Nathan Chen, the defending U.S. men's singles champion, became the first skater to land five quadruple jumps in competition last January, raising the bar yet again.
Plenty of skaters have the potential to accomplish this, Richards said, and his model suggests physiologically realistic changes in every joint to show a skater how it can be done.
"There are two parts to jumping successfully," Richards said. "You have to leave the ice with enough energy to rotate at the speed you need to get the number of rotations you want. It's angular momentum. And almost every skater we test has enough of that for most or all of their jumps."
The speed and momentum required varies, of course, depending on whether the skater is doing a double jump, a triple or a quadruple.
Sometimes a skater is missing a jump by a half turn, by a quarter turn, sometimes less. A change in arm position may be all that's necessary to land the jump correctly.
But the adjustments aren't easy for skaters, Richards said. Most tend to conserve their momentum, often without even knowing it, he said. They get comfortable doing a jump at a certain speed and get nervous if they need to ramp it up.
"It feels to some that if they spin faster than 'this,' they will be out of control," he said. "They don't know how to land it."
The biomechanical science - as shown in the model - is quite persuasive, though, Richards said.
"Usually coaches know what they're looking for - but they're sending skaters here because they want them to see it for themselves," he said.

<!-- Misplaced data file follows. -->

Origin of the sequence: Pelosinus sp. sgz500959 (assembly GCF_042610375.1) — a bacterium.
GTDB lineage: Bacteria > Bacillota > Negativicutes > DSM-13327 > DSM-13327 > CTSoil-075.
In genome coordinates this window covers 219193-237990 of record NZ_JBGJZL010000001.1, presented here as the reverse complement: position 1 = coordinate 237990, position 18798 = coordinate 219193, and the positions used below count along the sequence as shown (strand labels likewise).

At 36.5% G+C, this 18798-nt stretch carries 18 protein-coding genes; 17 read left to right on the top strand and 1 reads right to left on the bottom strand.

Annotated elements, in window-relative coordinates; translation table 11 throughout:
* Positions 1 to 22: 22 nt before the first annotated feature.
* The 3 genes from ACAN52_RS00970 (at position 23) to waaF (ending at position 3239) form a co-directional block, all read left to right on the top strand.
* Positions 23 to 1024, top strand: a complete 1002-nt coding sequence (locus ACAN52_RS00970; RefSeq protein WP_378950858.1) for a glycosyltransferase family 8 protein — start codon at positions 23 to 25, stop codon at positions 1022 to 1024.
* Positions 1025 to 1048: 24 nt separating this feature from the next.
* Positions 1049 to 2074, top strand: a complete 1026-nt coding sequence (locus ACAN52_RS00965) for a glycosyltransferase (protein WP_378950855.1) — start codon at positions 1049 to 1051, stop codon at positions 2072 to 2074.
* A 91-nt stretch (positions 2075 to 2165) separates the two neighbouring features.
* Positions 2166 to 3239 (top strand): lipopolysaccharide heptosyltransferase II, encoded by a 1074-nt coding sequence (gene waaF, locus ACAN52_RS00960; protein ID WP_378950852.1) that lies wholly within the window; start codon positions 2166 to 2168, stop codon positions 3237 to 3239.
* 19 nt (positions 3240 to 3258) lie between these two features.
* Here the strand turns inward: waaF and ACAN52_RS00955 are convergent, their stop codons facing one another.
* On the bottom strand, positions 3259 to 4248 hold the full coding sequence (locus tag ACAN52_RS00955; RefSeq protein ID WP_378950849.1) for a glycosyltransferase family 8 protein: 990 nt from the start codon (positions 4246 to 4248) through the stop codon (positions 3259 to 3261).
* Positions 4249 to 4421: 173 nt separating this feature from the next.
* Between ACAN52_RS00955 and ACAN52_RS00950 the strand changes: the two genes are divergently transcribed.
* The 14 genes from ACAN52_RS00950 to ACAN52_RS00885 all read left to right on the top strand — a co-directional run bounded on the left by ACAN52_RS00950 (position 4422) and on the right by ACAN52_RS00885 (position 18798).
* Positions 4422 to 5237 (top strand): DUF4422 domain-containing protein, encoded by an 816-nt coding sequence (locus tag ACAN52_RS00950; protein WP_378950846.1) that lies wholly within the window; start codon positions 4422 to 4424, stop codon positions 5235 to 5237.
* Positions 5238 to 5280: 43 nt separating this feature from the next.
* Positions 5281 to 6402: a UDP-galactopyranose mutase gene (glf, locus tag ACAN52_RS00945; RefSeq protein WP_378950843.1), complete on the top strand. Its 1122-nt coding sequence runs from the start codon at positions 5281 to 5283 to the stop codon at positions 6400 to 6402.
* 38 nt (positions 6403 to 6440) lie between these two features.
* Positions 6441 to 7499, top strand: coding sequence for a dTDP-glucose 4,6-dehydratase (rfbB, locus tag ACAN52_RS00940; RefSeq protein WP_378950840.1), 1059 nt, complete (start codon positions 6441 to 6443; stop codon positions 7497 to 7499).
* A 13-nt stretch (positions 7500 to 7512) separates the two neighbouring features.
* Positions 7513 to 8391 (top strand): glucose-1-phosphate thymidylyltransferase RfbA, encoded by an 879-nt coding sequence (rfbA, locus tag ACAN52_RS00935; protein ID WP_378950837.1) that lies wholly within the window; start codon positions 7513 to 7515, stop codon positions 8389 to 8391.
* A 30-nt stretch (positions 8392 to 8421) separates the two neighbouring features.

Once the skaters understand the principles, they work to adjust to a new, higher-level normal.
"They have to get used to hitting that new spin rate," Richards said. "So you start with a safe jump and kids get it pretty well. If they're diligent, it takes them from two or three weeks to a couple months to get it."
Laura Lipetsky, a former national competitor who is now a coach in Oakland, Calif., visited with one of her skaters - junior competitor Alysa Liu, 12. Alysa won the short program at the novice level of last year's national championships and finished fourth overall. In November, she won the Pacific Coast Sectional junior ladies' title.
She now hopes to master the triple Axel and quadruple Salchow jumps.
"Some of the Russian skaters are doing triple Axels and quads at the junior level," Lipetsky said. "Her goal is to get to the Olympics. She loves the challenges and that's why we keep pushing her - it's what she wants."
Skaters work hard to accomplish difficult jumps and jump combinations. Quadruple jumps were unheard of until Canada's Kurt Browning landed the first in competition in 1988. But Richards doubts that anyone will be adding a quintuple jump to their program.
"If they do, they'll probably have a very unique (and unusual) physique," he said.
Richards sits down with every skater and coach to show them preliminary results of the tests and explain what he sees in the models. They also get written reports and video files.
He saw good timing and good jump height in Alysa's jumps and a few places where a change in arm position would be helpful.
He saw similar strengths in 12-year-old Ilia Malinin, who has two national championships to his credit (winning the juvenile level in 2016 and the intermediate in 2017) and was tested the same day. Richards showed Ilia and his father/coach, Roman Skornyakov, how a few adjustments would have Ilia achieving the spin rates he needs for triple Axels and quads.
"I liked this," Ilia said. "And I think I should improve. I like the challenge a lot and this helps me get ready for other jumps."
About the researcher
Jim Richards has been on the University's faculty since 1980 and serves as distinguished professor of kinesiology and applied physiology in the College of Health Sciences. His research interests include device design, measurement technique optimization, gait analysis and sport biomechanics. His work with elite skaters is a focus of attention whenever international and Olympic competitions approach, but an especially significant part of his work has been with clinicians who treat children with brachial plexus birth palsy (BPBP).